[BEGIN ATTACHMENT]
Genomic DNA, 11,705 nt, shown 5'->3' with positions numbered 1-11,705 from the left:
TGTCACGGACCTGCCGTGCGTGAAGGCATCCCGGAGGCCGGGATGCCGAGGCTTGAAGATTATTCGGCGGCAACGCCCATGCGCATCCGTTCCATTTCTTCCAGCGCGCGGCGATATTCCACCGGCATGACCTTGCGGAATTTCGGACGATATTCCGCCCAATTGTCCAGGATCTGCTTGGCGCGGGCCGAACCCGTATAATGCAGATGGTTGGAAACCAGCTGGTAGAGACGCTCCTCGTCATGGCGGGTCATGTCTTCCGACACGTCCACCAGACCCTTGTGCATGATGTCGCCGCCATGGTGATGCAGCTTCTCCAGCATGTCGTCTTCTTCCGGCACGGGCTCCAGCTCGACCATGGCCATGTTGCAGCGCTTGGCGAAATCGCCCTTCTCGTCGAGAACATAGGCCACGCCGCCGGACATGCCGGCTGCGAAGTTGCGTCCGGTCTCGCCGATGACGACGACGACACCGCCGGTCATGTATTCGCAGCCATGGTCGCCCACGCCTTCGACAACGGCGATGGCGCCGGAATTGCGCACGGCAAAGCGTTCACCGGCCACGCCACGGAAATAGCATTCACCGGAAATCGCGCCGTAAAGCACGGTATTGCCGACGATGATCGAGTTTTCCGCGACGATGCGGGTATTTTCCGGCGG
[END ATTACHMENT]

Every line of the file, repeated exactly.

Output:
Genomic DNA, 11,705 nt, shown 5'->3' with positions numbered 1-11,705 from the left:
TGTCACGGACCTGCCGTGCGTGAAGGCATCCCGGAGGCCGGGATGCCGAGGCTTGAAGATTATTCGGCGGCAACGCCCATGCGCATCCGTTCCATTTCTTCCAGCGCGCGGCGATATTCCACCGGCATGACCTTGCGGAATTTCGGACGATATTCCGCCCAATTGTCCAGGATCTGCTTGGCGCGGGCCGAACCCGTATAATGCAGATGGTTGGAAACCAGCTGGTAGAGACGCTCCTCGTCATGGCGGGTCATGTCTTCCGACACGTCCACCAGACCCTTGTGCATGATGTCGCCGCCATGGTGATGCAGCTTCTCCAGCATGTCGTCTTCTTCCGGCACGGGCTCCAGCTCGACCATGGCCATGTTGCAGCGCTTGGCGAAATCGCCCTTCTCGTCGAGAACATAGGCCACGCCGCCGGACATGCCGGCTGCGAAGTTGCGTCCGGTCTCGCCGATGACGACGACGACACCGCCGGTCATGTATTCGCAGCCATGGTCGCCCACGCCTTCGACAACGGCGATGGCGCCGGAATTGCGCACGGCAAAGCGTTCACCGGCCACGCCACGGAAATAGCATTCACCGGAAATCGCGCCGTAAAGCACGGTATTGCCGACGATGATCGAGTTTTCCGCGACGATGCGGGTATTTTCCGGCGG